"What you've seen from Ursula von der Leyen today is an attempt by the EU to take control of every single aspect of our lives. She wants to build a centralized, undemocratic, updated form of Communism that will render [obsolete] nation state parliaments, where the state controls everything, where nation state parliaments will cease to have any relevance at all.
"I have to say from our perspective, in some ways, I'm really rather pleased, because you've just made Brexit a lot more popular in the United Kingdom. Thank God we're leaving!
"But it is in the aspect of defense that I think people's minds should be focused. She's a fanatic for building a European Army, but she's not alone. When it's completed, NATO will cease to exist or will not have any relevance in Europe at all."
Brexit Party MEP Matthew Patten, in an opinion article — "Fanatical Von der Leyen is the Final Nail in the Coffin for Shambolic EU 'Democracy'" — published by The Telegraph, wrote:
"Ursula von der Leyen, the controversial Defense Minister of the Bundeswehr, got the approval of the EU Parliament to become President of the EU Commission by just nine votes.... Here in the EU Parliament, where most deals are stitched up way before any vote, that's as close as it gets....
"It comes after days of intense wheeler-dealing, with Mrs. von der Leyen walking the corridors of Strasbourg and Brussels to lobby for the Presidency....
"Starting with 'we have to do it the European way' and 'the world needs more Europe' her proposals included an EU minimum wage, a capital markets union, a European unemployment insurance scheme, and most controversially, the abandonment of the national veto on foreign policy, another step towards a European Army and handing over the decision to go to war to the EU.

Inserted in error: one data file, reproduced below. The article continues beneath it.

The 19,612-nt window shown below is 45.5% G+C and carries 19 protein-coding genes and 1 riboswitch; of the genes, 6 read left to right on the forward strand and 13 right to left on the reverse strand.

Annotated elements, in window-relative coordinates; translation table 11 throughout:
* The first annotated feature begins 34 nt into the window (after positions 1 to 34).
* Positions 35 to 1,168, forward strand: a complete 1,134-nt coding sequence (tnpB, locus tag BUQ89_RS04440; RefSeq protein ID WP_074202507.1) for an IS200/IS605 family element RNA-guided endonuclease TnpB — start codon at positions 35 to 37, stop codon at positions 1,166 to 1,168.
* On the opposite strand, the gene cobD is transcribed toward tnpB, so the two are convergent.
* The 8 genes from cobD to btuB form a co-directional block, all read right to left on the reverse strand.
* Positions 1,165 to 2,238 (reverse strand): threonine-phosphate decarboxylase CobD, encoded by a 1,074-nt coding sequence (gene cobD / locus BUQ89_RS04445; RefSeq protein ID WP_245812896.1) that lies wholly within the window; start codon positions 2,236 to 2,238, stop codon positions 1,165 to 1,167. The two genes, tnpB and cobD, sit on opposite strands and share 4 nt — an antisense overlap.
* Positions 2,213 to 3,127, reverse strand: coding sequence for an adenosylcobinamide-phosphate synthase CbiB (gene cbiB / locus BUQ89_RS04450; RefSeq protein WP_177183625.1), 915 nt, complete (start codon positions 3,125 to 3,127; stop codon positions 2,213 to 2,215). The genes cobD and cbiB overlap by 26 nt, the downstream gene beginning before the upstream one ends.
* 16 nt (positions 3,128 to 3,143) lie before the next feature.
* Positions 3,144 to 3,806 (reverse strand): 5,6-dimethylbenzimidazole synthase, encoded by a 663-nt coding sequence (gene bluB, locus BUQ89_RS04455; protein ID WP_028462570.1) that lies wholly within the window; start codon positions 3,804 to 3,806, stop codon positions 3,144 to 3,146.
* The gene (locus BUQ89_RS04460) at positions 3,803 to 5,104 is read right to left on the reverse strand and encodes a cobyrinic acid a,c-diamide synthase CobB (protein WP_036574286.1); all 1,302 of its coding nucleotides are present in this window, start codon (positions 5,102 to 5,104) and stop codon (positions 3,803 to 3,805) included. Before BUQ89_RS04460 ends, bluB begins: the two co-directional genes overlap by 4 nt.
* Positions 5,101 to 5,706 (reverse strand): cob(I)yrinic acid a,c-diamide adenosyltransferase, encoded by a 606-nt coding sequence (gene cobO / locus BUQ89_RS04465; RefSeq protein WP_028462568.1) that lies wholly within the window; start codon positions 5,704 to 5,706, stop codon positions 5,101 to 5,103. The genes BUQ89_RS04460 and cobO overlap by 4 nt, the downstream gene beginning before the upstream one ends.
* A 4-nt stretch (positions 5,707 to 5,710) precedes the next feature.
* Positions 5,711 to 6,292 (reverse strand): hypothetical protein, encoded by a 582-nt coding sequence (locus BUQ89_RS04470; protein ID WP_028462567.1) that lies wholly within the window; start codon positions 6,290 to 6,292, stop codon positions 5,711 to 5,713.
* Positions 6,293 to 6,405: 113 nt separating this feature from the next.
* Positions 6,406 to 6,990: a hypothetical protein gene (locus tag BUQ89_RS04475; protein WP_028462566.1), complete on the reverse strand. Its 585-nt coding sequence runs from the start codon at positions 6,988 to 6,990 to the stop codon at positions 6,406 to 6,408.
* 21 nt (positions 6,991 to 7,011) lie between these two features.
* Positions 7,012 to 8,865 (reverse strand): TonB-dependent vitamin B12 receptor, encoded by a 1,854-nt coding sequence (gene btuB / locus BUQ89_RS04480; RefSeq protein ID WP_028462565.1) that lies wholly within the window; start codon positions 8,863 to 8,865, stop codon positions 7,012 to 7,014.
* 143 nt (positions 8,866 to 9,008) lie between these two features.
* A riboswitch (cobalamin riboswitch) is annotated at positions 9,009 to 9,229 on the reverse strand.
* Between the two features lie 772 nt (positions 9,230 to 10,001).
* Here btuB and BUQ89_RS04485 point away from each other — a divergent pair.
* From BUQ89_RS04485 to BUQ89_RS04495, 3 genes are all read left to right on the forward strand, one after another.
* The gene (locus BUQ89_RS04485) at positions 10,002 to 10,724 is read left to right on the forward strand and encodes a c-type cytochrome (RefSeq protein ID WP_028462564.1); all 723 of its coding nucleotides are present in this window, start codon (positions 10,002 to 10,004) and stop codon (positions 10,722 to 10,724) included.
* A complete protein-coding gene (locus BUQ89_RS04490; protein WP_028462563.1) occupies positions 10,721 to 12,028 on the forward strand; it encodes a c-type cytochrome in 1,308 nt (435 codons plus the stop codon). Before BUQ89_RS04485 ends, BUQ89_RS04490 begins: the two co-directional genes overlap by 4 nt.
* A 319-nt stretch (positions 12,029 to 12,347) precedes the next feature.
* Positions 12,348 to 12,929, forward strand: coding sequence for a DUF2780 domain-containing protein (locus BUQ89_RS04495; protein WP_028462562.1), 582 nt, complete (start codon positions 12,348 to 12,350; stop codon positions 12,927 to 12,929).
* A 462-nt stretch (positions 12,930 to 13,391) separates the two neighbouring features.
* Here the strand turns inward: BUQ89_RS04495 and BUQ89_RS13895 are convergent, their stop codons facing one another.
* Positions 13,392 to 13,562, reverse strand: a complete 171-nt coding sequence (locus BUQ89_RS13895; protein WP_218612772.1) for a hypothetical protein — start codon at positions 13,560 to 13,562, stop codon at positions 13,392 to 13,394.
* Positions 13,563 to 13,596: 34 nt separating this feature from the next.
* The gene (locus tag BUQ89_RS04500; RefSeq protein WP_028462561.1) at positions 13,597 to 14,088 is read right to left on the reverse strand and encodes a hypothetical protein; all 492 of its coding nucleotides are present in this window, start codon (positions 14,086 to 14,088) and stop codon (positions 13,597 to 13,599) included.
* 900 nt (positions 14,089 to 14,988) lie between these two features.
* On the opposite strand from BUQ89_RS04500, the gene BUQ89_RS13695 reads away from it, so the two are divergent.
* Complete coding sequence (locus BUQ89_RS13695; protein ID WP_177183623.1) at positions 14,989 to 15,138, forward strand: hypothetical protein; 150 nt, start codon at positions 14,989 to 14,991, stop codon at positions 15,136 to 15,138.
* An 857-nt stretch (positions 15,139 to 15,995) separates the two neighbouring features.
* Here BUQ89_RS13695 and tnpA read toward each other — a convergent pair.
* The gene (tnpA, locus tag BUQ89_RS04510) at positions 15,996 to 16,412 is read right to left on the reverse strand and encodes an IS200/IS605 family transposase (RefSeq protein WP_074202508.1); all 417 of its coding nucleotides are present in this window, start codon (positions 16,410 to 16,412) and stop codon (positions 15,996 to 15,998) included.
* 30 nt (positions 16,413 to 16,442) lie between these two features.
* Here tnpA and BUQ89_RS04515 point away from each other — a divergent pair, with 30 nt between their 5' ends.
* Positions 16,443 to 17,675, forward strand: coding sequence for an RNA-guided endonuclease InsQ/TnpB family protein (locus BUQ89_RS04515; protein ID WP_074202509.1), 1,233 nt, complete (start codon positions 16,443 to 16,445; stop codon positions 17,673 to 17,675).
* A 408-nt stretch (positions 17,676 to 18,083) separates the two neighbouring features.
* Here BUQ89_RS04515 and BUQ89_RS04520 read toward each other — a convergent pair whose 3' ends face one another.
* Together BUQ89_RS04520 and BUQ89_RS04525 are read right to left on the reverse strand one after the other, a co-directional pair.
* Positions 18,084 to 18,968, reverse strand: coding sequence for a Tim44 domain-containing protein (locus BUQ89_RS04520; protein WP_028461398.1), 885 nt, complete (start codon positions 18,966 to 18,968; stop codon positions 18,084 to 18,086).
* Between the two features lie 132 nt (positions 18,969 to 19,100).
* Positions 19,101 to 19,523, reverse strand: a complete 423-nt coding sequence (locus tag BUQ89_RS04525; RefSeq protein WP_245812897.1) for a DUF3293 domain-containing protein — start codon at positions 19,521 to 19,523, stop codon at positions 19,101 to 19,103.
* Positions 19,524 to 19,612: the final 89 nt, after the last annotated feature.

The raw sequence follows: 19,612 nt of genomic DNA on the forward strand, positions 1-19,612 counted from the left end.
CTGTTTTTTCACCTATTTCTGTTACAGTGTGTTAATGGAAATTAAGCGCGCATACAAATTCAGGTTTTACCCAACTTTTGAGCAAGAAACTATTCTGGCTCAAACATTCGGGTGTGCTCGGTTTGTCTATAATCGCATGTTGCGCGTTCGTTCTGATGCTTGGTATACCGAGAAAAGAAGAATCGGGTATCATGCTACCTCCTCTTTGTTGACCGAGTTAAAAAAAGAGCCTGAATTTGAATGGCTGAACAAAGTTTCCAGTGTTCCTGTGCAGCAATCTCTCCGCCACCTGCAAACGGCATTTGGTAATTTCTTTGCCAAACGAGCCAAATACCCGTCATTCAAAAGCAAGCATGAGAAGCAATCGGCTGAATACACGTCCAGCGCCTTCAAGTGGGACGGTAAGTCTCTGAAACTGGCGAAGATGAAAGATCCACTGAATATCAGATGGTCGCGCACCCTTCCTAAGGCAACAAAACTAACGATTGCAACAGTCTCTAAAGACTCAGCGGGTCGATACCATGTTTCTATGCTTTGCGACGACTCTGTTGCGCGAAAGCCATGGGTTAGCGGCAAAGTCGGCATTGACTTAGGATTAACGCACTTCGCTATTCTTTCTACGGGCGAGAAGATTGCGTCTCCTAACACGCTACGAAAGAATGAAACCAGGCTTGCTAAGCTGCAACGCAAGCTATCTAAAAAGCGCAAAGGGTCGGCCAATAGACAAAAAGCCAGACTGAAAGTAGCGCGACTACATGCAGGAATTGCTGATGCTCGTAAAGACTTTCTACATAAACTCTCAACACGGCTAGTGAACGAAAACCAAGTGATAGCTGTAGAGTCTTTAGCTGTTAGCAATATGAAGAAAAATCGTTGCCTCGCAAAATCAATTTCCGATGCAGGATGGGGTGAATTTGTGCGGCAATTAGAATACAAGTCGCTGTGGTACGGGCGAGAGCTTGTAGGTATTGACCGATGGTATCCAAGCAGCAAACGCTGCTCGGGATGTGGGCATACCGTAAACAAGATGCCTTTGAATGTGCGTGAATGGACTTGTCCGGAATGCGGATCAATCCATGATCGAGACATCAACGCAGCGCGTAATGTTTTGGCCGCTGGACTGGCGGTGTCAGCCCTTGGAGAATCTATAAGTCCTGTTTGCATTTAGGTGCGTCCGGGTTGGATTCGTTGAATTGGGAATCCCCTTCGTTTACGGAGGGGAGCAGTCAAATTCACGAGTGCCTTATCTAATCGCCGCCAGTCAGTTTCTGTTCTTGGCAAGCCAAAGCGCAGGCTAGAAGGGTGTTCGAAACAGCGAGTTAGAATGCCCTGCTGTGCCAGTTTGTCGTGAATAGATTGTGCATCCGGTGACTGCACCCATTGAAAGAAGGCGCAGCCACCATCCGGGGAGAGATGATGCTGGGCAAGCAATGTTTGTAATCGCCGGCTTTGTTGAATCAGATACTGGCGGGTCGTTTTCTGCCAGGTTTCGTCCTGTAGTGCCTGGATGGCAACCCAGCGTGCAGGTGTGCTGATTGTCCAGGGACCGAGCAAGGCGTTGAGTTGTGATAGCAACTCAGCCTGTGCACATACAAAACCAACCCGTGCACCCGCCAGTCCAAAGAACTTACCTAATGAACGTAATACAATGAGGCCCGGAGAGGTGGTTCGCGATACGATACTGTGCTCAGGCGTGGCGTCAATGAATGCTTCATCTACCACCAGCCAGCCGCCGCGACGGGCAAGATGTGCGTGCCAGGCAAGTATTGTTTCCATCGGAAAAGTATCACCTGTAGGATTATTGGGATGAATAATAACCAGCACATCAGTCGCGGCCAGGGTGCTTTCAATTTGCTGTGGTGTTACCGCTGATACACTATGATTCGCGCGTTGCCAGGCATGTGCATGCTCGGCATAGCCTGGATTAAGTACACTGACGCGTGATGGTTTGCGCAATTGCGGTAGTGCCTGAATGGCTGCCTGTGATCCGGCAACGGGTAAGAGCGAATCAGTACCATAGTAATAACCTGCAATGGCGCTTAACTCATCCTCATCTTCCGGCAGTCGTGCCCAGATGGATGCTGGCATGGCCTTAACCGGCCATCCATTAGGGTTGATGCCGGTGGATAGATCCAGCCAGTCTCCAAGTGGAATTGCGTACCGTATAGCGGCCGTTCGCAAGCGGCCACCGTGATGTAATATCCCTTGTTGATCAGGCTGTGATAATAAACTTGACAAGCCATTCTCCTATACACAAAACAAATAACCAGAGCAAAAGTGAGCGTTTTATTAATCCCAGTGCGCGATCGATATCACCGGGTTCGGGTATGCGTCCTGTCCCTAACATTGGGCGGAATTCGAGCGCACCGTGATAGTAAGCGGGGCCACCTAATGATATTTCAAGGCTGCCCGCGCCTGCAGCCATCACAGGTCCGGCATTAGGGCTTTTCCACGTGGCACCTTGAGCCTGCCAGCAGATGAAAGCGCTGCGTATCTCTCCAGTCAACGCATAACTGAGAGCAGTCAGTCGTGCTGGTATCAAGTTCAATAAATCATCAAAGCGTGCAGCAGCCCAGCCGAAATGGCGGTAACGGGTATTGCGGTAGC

"She also promised the deepening of Europe's economic and monetary union, a common consolidated corporate tax base, to be sympathetic towards an approach from Britain for further delay of Brexit.
"Von der Leyen concluded saying, 'We need to move towards full co-decision power for the European Parliament and away from unanimity for climate, energy, social and taxation policies. She finished with a rallying cry 'Long Live Europe!' — underlining her support for a United States of Europe."
In Italy, von der Leyen's confirmation led to a crisis in the coalition government. Prime Minister Giuseppe Conte backed von der Leyen, as did Deputy Prime Minister Luigi Di Maio of the anti-establishment Five Star Movement. Deputy Prime Minister and Interior Minister Matteo Salvini from the League party opposed her. He tweeted that support for von der Leyen "betrayed" the vote of Italians who wanted change in the European Union.
US Ambassador to the EU Gordon Sondland called on von der Leyen to revive transatlantic trade talks — but warned that the United States was ready to impose tariffs with "immediate financial consequences for the EU" if there is no progress in negotiations. "I'm very optimistic about her leadership and about her willingness to engage constructively with the United States," Sondland said in an interview with Politico.